Friday, September 29, 2017

Saint Cyprian of Ustiug (+ 1276)

St. Cyril of Ustiug (Feast Day - September 29)

Saint Cyprian of Ustiug was a rich landowner, but turning from the vanities of the world, he received the angelic schema with the name Cyprian at the Monastery of the Holy Trinity at Gledeno.

The inhabitants of the newly-established city of Ustiug begged Saint Cyprian to build a monastery somewhere near the city. Saint Cyprian went about the city and observed its layout, then chose a place near shallow lakes at the Ostrozh falls and he started to construct a cell.

By the year 1212, he began to build a monastery in honor of the Entrance into the Temple of the Most Holy Theotokos, and a church in the name of the Archangel Michael, the Chief Commander of the Heavenly Hosts. The inhabitants of Ustiug, seeing the godliness of the holy ascetic, brought him all the necessities for building the monastery, and many began to pursue asceticism together with Saint Cyprian, who received everyone with joy and with love.


The holy monastery grew, and according to the account in the Ustiug Chronicle, Saint Cyprian “was chosen head of the holy monastery and pastor of the flock of Christ,” but out of humility he did not accept the priestly office. By his bed, there was a stone, evidence of the monk’s ascetic deeds. During his night prayers, the ascetic held it in his hands so as to maintain vigilance and be constantly at prayer.

Saint Cyprian died on September 29, 1276 and was buried in the monastery he founded. Afterwards, at his tomb, a church was built in honor of the Feast of Mid-Pentecost. The grave is inside the church, behind the left choir at the wall and above it is a tomb, which is still visible to all.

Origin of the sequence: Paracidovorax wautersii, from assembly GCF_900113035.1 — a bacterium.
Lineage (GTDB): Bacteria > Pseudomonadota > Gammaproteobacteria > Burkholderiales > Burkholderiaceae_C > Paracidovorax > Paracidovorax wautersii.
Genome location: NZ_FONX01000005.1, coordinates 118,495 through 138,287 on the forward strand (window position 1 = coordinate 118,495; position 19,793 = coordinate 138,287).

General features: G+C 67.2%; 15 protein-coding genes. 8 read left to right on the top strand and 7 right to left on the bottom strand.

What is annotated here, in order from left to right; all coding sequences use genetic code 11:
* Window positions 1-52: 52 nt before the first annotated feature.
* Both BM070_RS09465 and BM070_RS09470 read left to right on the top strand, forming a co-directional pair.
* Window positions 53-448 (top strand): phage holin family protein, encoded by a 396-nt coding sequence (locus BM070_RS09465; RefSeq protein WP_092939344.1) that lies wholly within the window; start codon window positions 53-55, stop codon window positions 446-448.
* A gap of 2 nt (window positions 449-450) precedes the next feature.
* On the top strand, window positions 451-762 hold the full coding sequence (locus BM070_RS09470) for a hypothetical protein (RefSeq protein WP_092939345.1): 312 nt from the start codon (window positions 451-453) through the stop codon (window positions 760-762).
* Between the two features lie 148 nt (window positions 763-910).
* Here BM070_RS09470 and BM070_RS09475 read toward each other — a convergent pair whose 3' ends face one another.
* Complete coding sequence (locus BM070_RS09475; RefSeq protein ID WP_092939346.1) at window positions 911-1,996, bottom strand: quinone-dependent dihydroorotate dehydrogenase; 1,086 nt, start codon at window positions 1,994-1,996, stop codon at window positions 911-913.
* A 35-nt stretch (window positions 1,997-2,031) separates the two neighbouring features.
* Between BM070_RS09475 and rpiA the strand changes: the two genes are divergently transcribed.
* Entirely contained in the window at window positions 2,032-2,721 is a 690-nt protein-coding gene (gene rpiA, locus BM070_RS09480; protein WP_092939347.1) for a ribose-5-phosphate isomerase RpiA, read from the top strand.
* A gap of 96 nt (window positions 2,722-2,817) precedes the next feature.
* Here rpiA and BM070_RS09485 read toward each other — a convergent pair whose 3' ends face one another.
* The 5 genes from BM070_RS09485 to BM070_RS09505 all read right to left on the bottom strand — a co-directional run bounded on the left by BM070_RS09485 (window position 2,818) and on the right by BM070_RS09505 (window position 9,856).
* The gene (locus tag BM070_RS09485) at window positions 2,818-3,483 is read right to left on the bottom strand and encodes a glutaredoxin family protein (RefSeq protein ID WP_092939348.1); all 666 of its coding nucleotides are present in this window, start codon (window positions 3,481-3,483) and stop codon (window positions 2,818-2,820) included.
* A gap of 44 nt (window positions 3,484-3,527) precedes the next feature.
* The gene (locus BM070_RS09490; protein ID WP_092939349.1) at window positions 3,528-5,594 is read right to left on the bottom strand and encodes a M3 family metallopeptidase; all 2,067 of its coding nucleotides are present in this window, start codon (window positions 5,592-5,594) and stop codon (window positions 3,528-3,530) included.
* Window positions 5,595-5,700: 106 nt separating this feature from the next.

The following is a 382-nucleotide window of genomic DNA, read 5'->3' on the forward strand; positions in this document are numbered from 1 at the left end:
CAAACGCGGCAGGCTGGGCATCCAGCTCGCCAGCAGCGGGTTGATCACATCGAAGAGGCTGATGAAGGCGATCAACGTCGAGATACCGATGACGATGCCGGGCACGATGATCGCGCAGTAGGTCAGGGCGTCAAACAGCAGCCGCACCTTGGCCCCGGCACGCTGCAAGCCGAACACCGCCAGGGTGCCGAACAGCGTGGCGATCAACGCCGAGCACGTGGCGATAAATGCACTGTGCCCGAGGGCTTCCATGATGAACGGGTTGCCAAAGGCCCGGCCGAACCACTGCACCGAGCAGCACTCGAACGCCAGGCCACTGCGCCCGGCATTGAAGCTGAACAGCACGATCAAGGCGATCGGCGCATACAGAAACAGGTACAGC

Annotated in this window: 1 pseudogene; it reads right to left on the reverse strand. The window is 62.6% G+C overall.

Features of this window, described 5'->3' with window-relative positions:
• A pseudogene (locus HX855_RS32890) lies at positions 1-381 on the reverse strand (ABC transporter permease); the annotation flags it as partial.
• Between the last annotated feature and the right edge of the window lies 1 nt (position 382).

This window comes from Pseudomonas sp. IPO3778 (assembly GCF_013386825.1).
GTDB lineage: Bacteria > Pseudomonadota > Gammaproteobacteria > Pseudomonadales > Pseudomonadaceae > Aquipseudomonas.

In 1621, one of the novices of the monastery, returning from Verkhoturye, under the Pyskorsky Monastery, inadvertently gnawed at the root of a plant given to him in the form of a medicine, and thus became so ill with a stomach illness that he, hardly alive, could barely return to the monastery. There he lay sick for a year, tested various medicines and, without any benefit, turned with an earnest prayer to Saint Cyprian, promising to serve in the chapel where his grave is located, and put a cover on the tomb. Only after the requiem was performed and the veil was laid, the sick John became healthy, as if he had never been ill.


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